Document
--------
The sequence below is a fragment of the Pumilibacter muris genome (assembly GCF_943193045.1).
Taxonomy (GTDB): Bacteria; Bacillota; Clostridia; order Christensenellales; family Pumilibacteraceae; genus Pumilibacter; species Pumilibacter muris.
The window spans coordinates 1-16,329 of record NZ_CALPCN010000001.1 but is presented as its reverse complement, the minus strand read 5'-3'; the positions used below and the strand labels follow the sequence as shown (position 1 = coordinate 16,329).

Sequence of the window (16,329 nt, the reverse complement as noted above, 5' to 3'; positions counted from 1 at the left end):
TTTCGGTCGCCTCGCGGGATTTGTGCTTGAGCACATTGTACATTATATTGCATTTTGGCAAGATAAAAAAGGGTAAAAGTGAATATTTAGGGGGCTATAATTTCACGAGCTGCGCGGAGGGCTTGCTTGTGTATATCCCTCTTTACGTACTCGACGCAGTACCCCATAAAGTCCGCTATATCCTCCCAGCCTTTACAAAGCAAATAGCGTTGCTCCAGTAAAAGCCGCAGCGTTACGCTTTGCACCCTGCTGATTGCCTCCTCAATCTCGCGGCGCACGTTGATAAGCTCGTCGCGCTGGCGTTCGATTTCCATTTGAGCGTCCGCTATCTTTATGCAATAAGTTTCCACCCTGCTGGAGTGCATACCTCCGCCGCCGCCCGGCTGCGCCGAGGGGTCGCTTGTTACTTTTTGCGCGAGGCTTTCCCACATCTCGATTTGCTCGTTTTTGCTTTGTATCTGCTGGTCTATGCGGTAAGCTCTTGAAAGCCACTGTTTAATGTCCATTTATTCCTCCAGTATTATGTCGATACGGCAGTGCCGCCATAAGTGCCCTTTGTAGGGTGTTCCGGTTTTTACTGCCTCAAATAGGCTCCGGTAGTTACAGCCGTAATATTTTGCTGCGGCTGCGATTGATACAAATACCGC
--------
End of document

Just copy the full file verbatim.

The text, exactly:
The sequence below is a fragment of the Pumilibacter muris genome (assembly GCF_943193045.1).
Taxonomy (GTDB): Bacteria; Bacillota; Clostridia; order Christensenellales; family Pumilibacteraceae; genus Pumilibacter; species Pumilibacter muris.
The window spans coordinates 1-16,329 of record NZ_CALPCN010000001.1 but is presented as its reverse complement, the minus strand read 5'-3'; the positions used below and the strand labels follow the sequence as shown (position 1 = coordinate 16,329).

Sequence of the window (16,329 nt, the reverse complement as noted above, 5' to 3'; positions counted from 1 at the left end):
TTTCGGTCGCCTCGCGGGATTTGTGCTTGAGCACATTGTACATTATATTGCATTTTGGCAAGATAAAAAAGGGTAAAAGTGAATATTTAGGGGGCTATAATTTCACGAGCTGCGCGGAGGGCTTGCTTGTGTATATCCCTCTTTACGTACTCGACGCAGTACCCCATAAAGTCCGCTATATCCTCCCAGCCTTTACAAAGCAAATAGCGTTGCTCCAGTAAAAGCCGCAGCGTTACGCTTTGCACCCTGCTGATTGCCTCCTCAATCTCGCGGCGCACGTTGATAAGCTCGTCGCGCTGGCGTTCGATTTCCATTTGAGCGTCCGCTATCTTTATGCAATAAGTTTCCACCCTGCTGGAGTGCATACCTCCGCCGCCGCCCGGCTGCGCCGAGGGGTCGCTTGTTACTTTTTGCGCGAGGCTTTCCCACATCTCGATTTGCTCGTTTTTGCTTTGTATCTGCTGGTCTATGCGGTAAGCTCTTGAAAGCCACTGTTTAATGTCCATTTATTCCTCCAGTATTATGTCGATACGGCAGTGCCGCCATAAGTGCCCTTTGTAGGGTGTTCCGGTTTTTACTGCCTCAAATAGGCTCCGGTAGTTACAGCCGTAATATTTTGCTGCGGCTGCGATTGATACAAATACCGC